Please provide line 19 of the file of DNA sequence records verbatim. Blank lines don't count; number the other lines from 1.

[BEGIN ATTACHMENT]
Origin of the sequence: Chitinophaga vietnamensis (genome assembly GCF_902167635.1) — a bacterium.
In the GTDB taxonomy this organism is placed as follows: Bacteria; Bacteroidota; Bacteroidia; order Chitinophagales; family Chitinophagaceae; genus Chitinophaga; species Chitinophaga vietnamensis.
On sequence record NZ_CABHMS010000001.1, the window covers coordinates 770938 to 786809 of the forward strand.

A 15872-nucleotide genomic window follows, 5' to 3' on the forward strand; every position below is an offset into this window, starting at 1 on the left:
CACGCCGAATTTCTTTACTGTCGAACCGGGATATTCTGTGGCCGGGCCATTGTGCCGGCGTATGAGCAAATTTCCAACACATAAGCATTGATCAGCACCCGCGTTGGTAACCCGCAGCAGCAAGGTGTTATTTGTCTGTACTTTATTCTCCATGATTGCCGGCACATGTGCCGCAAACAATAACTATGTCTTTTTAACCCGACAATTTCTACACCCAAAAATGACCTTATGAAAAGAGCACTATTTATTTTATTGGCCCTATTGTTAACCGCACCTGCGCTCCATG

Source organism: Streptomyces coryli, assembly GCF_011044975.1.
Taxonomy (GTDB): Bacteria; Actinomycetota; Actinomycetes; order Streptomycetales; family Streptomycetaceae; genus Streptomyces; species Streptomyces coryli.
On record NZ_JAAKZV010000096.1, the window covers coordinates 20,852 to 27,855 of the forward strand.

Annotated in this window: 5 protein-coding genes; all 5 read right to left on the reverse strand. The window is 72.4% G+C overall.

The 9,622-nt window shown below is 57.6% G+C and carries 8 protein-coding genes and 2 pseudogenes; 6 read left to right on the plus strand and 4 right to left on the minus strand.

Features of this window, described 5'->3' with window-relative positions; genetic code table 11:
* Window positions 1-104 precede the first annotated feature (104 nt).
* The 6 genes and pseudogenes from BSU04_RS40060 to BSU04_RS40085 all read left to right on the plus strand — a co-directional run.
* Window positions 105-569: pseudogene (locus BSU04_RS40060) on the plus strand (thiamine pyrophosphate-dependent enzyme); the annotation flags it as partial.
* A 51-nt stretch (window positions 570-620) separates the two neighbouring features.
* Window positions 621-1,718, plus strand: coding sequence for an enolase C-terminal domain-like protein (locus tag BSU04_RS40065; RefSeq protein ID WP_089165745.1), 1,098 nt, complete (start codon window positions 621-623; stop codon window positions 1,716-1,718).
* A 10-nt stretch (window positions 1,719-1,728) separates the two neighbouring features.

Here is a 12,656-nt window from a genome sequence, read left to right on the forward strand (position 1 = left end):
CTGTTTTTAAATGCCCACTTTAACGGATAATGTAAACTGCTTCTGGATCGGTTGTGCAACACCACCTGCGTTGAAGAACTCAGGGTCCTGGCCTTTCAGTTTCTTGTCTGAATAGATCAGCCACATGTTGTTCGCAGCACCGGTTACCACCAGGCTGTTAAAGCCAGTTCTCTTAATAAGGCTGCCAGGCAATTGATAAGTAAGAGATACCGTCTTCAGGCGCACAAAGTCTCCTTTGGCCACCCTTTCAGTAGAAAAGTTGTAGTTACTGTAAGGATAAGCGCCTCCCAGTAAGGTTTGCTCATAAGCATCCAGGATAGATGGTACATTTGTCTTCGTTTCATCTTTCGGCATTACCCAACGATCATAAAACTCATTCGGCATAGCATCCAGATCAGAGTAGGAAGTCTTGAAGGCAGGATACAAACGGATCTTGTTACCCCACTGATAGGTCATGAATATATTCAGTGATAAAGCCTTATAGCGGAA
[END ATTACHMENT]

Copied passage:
CTGTTTTTAAATGCCCACTTTAACGGATAATGTAAACTGCTTCTGGATCGGTTGTGCAACACCACCTGCGTTGAAGAACTCAGGGTCCTGGCCTTTCAGTTTCTTGTCTGAATAGATCAGCCACATGTTGTTCGCAGCACCGGTTACCACCAGGCTGTTAAAGCCAGTTCTCTTAATAAGGCTGCCAGGCAATTGATAAGTAAGAGATACCGTCTTCAGGCGCACAAAGTCTCCTTTGGCCACCCTTTCAGTAGAAAAGTTGTAGTTACTGTAAGGATAAGCGCCTCCCAGTAAGGTTTGCTCATAAGCATCCAGGATAGATGGTACATTTGTCTTCGTTTCATCTTTCGGCATTACCCAACGATCATAAAACTCATTCGGCATAGCATCCAGATCAGAGTAGGAAGTCTTGAAGGCAGGATACAAACGGATCTTGTTACCCCACTGATAGGTCATGAATATATTCAGTGATAAAGCCTTATAGCGGAA